Backyard chicken (hen) permit
You need a permit if you want to keep domestic chickens (hens) in your back yard.
Who can apply
Anyone living in a single family residential (RS) zone can apply for a backyard hen permit.
Look up your property to see if you are in an RS zone
Your hen permit must be renewed each year. Upon renewal, you will be required to have your enclosure and fencing reviewed by staff to ensure it still meets bylaw regulations.
How to apply
How to apply
- Review all of the information on this page, in the domestic hen bylaw (8211), and in the associated fees and fines bylaws (8222 and 8224) to be sure you understand all of the requirements
- Complete and submit your permit application form, application fee, and a site plan showing where the coop (enclosure) will be placed on your lot
- After staff review your site plan to confirm your coop complies to required setbacks, your permit will be issued, and you can begin building your coop
- Install electric fencing around your coop and run
- When your coop is completed, contact us to arrange an inspection
- Once staff review and pass your coop and fence, you can get your hens
- You can keep from two to six hens
- No roosters are permitted, nor are hens younger than four months
- You are not permitted to sell the eggs or slaughter the hens
- You need to apply for a permit, which must be renewed annually
Requirements for building your coop and enclosure
You must provide an enclosed coop no larger than 5 sq m (53.8 sq.ft.). It must be built and maintained to prevent vermin from living beneath it or within its walls, and to prevent other animals from entering it.
You must also provide a run (connected outdoor space) that provides at least .4 sq m (4.3 sq ft) of space per hen. The run must be built to prevent the escape of hens, and access by other animals, and located in an area that provides shade, direct sunlight, good drainage, and protection from wind.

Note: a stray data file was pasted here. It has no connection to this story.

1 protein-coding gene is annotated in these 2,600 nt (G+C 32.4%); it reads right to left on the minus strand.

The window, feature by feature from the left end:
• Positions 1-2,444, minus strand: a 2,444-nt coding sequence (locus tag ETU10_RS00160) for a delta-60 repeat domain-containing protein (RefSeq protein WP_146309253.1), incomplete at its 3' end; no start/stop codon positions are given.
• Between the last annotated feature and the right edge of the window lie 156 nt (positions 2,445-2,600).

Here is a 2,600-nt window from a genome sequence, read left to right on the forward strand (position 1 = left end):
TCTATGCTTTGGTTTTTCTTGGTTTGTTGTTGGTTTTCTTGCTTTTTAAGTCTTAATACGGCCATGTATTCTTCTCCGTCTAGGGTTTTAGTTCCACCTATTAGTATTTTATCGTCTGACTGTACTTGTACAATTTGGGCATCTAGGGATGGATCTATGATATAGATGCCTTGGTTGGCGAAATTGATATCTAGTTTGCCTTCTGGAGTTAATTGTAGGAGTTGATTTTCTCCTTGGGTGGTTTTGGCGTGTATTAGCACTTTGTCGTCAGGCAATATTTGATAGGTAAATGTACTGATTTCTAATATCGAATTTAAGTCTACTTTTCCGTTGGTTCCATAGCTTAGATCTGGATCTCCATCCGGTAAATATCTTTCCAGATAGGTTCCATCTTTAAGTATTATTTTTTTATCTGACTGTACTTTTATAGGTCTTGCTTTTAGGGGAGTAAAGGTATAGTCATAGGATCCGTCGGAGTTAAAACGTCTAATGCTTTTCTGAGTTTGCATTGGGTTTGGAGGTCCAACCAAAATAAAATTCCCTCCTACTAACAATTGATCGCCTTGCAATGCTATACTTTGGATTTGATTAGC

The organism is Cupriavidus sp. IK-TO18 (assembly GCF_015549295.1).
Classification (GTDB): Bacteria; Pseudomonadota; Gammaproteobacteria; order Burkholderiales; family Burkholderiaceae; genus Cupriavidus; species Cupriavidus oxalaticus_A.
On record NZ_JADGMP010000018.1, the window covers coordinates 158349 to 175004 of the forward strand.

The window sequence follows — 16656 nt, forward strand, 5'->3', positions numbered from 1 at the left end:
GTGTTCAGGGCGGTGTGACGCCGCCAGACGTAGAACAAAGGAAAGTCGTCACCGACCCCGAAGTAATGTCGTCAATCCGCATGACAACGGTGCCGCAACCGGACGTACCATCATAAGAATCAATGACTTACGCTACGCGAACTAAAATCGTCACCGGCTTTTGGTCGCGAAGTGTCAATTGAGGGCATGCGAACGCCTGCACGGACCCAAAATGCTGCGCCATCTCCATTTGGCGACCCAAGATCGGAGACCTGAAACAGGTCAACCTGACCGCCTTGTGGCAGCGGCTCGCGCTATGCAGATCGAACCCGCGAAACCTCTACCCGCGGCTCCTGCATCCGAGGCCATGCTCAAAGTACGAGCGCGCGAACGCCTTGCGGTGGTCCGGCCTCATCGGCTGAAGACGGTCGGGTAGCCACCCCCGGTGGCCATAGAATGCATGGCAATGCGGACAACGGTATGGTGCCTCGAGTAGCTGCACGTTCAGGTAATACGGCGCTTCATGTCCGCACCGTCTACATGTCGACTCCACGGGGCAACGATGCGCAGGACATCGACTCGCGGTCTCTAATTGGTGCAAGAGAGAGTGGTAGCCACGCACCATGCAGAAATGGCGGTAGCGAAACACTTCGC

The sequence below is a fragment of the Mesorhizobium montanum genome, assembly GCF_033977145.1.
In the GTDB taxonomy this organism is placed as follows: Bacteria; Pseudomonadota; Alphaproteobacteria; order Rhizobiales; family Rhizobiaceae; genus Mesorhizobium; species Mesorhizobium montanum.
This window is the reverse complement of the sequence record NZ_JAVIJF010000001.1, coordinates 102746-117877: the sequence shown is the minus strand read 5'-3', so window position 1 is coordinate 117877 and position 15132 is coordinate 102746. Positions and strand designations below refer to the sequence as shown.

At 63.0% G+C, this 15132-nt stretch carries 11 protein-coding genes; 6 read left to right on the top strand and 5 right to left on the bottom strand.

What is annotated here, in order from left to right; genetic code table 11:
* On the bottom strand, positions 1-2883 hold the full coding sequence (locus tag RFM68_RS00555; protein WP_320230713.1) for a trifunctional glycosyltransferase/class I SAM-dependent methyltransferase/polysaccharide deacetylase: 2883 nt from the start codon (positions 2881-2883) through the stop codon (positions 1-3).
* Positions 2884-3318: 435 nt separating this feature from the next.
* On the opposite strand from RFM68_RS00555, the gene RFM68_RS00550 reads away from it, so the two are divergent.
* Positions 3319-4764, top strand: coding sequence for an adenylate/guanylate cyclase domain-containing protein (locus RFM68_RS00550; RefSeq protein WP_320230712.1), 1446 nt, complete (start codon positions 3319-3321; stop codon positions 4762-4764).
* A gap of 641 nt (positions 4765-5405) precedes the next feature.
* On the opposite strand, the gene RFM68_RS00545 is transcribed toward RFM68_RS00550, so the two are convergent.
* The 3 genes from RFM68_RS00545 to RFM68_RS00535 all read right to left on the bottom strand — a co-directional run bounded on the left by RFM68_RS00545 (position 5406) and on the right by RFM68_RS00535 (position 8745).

The entire coop and run must be surrounded in electric fencing designed and maintained in accordance with the electric fencing guidelines of the WildSafeBC program
Review the WildSafeBC guidelines
Requirements for placing your coop
This diagram shows the minimum distance your coop must be placed away from your house, and back and side property lines.
Building your run
The run must have a floor consisting of any combination of vegetation (grass, for example) or bare earth, with at least 1 m2 (10 sq. ft.) of floor area per hen.
The run must also be:
- built to prevent the escape of hens, and access by other animals
- located in an area that provides shade, direct sunlight, good drainage, and protection from wind
There are additional requirements. Please review the complete bylaw before you apply.
Bylaws, fees, forms
- Hen permit application form
- Hen permit fees
- Bylaw 8211, "Keeping of Domestic Hens" bylaw
- Bylaw 6481, "Fees and Charges Bylaw" (fees for hen permits)
- Bylaw 7458, "Bylaw Notice Enforcement Bylaw" (fines for not following the rules)
Caring for hens
In partnership with the Canadian Liberated Urban Chicken Club and the North Shore Black Bear Society, we will be hosting annual hen workshops, the first of which will be held in the spring of 2018.
The purpose of these workshops is to provide you with information you need to keep hens healthy and safe. You will also learn how to minimize any nuisances in order to maintain good neighbour relationships.
We will add these workshop dates to the event calendar here on our website as dates become available.
Questions about chickens?
If you'd like to connect with others who have, or are interested in keeping, backyard chickens, you can join the Facebook group for the Canadian Liberated Urban Chicken Klub (CLUCK). Cluck is a non-profit organization.
- FarmFolk CityFolk (general chicken care)
- eHow chicken care video series (general chicken care)
- Seattle Tilth Alliance (composting chicken manure)